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heart attacks

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Two Fails for Multivitamin Supplements

Multivitamin supplements show no benefit in preventing chronic disease.

Almost 6000 male physicians 65 and older received either a daily multivitamin supplement or placebo. Testing after 8.5 years of follow-up showed no significant difference in verbal memory or global cognition. In yet another study, 1700 adults aged 50 or older were given a multivitamin or placebo beginning 6+ weeks following a heart attack. After 4.5 years the outcomes were no different for either group. Both studies were randomized and double-blind.

PositiveTip: Supplementing the diet of well-nourished adults has no clear benefits. Enough is enough!

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Shift Work Raises Heart Attack and Stroke Risk

Vigilance for cardiovascular risk factors essential for shift workers.

Shift work (defined as any work schedule outside of approximately 9:00-17:00 hours) has been found in a meta-analysis of 34 observational studies to significantly increase the risk of heart attacks and ishemic stroke. Smoking and socioeconomic factors did not alter the results. The increase in risk ranged from 5% for stroke to almost 25% for heart attacks and other coronary events.

PositiveTip: Shift workers should be vigilant about modifying their known risk factors for vascular disease.

Soda Clogs Arteries Even in Skinny Women

Sugary drinks create heart risks for women even if they are normal weight. This is the finding of a study presented at the American Heart Association meetings in Florida by Dr. Christina Shay.

In this study, 4000 women from 45-84 years of age were followed for 5 years. Women who drank two or more sugar-sweetened beverages a day were compared to women who drank one or less daily. 

Women drinking two or more sugary drinks per day were four times as likely to develop high triglycerides. This was true for skinny women as well as those who were overweight. Elevated triglycerides are a risk factor for heart disease. So, sodas in the daily diet can clog your arteries, leading to heart attacks and death. 

Diet Controls Genes for Heart Attacks

Heart disease kills more people than any other disease. Major causes of heart attacks include cigarette smoking, high cholesterol, and high blood pressure. You can also inherit defective genes from your father or mother that will increase your risk of having a heart attack.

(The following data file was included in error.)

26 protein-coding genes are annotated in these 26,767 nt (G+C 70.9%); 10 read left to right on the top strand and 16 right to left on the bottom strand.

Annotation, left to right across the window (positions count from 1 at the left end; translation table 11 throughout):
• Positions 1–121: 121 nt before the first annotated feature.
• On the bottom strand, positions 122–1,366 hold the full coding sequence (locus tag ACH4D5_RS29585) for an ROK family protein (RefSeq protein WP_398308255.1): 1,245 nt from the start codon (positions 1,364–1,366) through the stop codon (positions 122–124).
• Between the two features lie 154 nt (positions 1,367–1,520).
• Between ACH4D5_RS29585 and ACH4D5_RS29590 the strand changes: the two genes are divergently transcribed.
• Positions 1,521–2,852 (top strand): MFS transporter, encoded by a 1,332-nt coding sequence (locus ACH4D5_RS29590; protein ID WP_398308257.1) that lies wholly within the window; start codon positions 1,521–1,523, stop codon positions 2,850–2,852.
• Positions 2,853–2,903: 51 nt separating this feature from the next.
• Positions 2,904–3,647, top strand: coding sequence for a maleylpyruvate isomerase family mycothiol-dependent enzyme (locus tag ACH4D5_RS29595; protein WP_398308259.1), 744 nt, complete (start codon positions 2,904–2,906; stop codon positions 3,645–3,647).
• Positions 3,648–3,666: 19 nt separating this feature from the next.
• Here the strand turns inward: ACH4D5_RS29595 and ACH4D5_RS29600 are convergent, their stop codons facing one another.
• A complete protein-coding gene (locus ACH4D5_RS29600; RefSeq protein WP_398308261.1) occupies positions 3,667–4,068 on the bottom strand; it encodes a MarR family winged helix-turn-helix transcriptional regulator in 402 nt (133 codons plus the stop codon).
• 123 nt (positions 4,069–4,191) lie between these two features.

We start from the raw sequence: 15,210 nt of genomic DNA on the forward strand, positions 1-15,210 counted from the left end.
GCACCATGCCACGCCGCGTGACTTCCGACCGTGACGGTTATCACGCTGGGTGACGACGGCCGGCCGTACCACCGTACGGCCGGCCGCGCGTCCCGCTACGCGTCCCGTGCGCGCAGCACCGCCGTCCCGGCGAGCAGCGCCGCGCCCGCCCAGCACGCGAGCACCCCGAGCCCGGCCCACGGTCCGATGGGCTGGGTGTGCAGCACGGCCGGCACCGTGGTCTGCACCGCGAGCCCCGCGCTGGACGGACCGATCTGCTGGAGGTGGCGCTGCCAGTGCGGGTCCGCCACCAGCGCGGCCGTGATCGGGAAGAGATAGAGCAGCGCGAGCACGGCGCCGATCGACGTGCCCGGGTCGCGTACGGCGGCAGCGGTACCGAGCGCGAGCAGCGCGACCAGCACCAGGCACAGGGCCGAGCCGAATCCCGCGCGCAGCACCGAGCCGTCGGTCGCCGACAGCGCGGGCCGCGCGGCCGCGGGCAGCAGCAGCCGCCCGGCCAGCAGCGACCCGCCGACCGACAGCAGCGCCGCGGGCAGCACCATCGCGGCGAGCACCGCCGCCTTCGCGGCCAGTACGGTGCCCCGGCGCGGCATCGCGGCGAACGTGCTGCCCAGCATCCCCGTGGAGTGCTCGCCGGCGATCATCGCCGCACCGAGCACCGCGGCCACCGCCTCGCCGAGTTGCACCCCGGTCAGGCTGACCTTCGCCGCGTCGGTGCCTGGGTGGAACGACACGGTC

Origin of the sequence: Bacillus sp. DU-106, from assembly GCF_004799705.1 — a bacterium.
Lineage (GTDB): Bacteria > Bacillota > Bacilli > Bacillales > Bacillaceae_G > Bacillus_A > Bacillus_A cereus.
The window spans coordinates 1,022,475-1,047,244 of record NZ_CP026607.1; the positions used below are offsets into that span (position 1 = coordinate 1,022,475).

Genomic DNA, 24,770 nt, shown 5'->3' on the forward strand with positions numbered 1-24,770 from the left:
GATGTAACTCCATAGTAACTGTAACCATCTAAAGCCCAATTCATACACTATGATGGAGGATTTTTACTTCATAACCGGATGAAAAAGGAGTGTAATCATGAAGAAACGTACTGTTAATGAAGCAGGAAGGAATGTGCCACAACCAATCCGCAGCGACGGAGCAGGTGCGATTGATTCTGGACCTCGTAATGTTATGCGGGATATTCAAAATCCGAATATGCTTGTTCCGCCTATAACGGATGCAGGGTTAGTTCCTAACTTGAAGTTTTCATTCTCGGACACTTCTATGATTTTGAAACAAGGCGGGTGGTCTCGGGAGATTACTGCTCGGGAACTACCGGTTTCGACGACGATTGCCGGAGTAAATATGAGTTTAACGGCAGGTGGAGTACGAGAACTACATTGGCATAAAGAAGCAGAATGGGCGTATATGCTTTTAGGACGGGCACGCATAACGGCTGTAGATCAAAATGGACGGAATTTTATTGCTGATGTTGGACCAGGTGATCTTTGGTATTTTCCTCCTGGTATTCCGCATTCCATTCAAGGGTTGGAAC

You can control what you eat but your genetic make up is beyond your control. This turns out NOT to be true. 

A large study screened a population of 8000 Europeans, Chinese, South Asians, Arabs, and Latin Americans for genetic defects on chromosome 9 in the p21 region. They looked for four specific defects in a single DNA building block (single nucleotide polymorphisms).

Supplements Fail Again

The British Medical Journal just published results from a study on how B-Vitamins and fish oil affect several cardiovascular diseases. The outcomes were disappointing.

Researchers studied 2501 individuals who were sick to begin with. All had experienced a stroke, heart attack or unstable chest pains. The study involved over 400 research physicians throughout France. 

People were randomly assigned to one of four groups, with various daily treatments:

Cardiac Risks from Calcium Supplements

Millions of women take calcium supplements. The U.S Government recommends 1200 mg intake of calcium per day for men and women over the age of 50.

Recent research, just published in the British Medical Journal, show that calcium supplements actually have no beneficial effect on bone density and are actually harmful because they increase the risk of heart attacks.

Scientists at the University of Auckland in New Zealand analyzed 11 calcium supplement studies (without Vitamin D), with more than 12,000 participants. The risk of heart attacks among those taking supplements was 31% higher than those not taking them.